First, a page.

275328 Efficient Separation of Phenols From Oils Via Forming Eutectic Solvent
Phenolic compounds, which are basic materials of the organic chemical industry, are mainly products derived from direct coal liquefaction or coal tar. The present method to separate phenol compounds from oil mixtures is to chemically extract phenols using aqueous alkaline solutions (such as aqueous NaOH) and then to acidify the extract by mineral acids (such as aqueous H2SO4) to recover the phenols. However there are disadvantages: the use of large amounts of both strong alkalis and acids and the production of excessive amounts of waste water containing phenols.
In this work, ammonium salts was found to be successful as eutectic media for separating phenols from direct coal liquefaction oil and coal tar. First, ammonium salts have been used to separate phenols from modeling oils (hexane, toluene and p-xylene as model oil) via forming eutectic solvents. Ammonium salts, especially choline chloride (ChCl), were found to be successful as eutectic media for separating phenols (phenol and cresols) from oils (hexane, toluene and p-xylene). ChCl shows a short eutectic equilibrium time less than 3 min and an in-sensitivity to eutectic temperature. Significantly, no ChCl was found in the upper oil phase at equilibrium with the eutectic solvent. ChCl in the eutectic solvent can be recovered by diethyl ether and reused without mass loss and reduction in separation efficiency.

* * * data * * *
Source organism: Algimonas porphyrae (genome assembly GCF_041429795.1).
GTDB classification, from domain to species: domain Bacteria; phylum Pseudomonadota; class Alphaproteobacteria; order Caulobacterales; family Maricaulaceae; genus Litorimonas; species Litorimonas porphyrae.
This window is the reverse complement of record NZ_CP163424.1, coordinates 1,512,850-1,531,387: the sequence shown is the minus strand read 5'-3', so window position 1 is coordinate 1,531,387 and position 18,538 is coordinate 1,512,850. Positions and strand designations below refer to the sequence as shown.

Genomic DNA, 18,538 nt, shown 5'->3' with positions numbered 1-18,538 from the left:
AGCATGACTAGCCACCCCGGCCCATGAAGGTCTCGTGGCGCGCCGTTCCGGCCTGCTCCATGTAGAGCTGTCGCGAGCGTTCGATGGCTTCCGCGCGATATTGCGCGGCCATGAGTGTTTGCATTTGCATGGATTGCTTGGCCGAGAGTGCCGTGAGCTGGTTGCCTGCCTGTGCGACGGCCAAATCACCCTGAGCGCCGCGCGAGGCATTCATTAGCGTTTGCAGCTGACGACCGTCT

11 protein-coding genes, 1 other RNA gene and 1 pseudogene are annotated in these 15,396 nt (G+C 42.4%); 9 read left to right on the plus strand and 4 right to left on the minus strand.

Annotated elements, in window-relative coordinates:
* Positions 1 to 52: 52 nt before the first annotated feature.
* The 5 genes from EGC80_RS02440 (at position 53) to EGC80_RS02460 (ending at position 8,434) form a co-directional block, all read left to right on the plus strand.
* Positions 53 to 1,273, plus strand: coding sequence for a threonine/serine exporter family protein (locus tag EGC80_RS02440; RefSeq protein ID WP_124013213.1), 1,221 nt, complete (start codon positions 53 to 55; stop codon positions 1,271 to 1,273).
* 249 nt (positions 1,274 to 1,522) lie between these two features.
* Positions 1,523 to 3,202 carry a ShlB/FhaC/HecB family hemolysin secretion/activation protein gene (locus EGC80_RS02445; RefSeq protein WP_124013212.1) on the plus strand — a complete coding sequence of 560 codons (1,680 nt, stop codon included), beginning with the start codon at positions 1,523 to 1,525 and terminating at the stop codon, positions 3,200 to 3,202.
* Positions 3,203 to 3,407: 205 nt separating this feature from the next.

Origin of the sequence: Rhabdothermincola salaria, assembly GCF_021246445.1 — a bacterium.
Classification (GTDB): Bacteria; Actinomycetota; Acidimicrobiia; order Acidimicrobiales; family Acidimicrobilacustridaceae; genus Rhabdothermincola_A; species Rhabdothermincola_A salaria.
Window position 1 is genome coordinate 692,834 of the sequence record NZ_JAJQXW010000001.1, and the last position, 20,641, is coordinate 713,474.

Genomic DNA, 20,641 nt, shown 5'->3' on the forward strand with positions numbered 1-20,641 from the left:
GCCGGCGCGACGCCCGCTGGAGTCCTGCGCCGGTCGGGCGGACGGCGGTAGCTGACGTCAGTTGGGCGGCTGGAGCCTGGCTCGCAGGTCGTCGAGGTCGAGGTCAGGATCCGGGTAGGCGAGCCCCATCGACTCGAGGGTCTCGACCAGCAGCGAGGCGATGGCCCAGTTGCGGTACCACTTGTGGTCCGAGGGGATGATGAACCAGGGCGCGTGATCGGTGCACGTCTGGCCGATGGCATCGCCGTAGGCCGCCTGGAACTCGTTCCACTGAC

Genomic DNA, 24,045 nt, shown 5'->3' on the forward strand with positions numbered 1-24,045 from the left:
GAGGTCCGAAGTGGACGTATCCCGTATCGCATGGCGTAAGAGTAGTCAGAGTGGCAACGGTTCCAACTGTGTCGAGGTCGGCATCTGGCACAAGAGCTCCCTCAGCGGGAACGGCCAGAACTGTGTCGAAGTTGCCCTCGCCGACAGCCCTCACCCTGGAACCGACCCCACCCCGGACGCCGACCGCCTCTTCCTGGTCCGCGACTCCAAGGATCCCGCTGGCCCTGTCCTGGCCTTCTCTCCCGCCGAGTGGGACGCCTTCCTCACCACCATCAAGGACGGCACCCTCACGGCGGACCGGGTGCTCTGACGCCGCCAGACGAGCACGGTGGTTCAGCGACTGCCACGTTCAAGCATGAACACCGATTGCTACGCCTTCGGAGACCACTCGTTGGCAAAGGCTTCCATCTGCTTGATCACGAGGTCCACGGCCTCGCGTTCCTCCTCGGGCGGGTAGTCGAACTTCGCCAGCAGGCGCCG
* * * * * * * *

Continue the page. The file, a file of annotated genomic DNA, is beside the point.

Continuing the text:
Then, ChCl were used to separate phenolic compounds in coal tar and coal liquefaction oil via forming eutectic solvents. ChCl also shows a short eutectic equilibrium time for coal tar and coal liquefaction oil. The extraction efficiencies of phenols from coal tar (distillate at 130-260 oC) with a total phenol content of 24.1% and direct coal liquefaction oil (distillate at 20-220 oC) with a total phenol content of 34.7 % are 76% and 86%, respectively, with only ChCl to phenol mass ratio of 1:1. Significantly, no ChCl was also found in the upper oil phase. ChCl in the eutectic solvents can also be recovered by diethyl ether and reused without mass loss and reduction in separation efficiency.
Compared with the traditional methods, this proposed method involving the formation of eutectic solvent with ChCl avoids the use of alkali and acid and the production of phenol containing waste water and shows a promising foreground in coal chemical engineering technology.
We thank Prof. Chengyue Li, Prof. Zhenyu Liu, and Dr. Qingya Liu for their help. This work is financially supported by the National Basic Research Program of China (2011CB201300) and by Shanxi Scholarship Council of China (2011-086).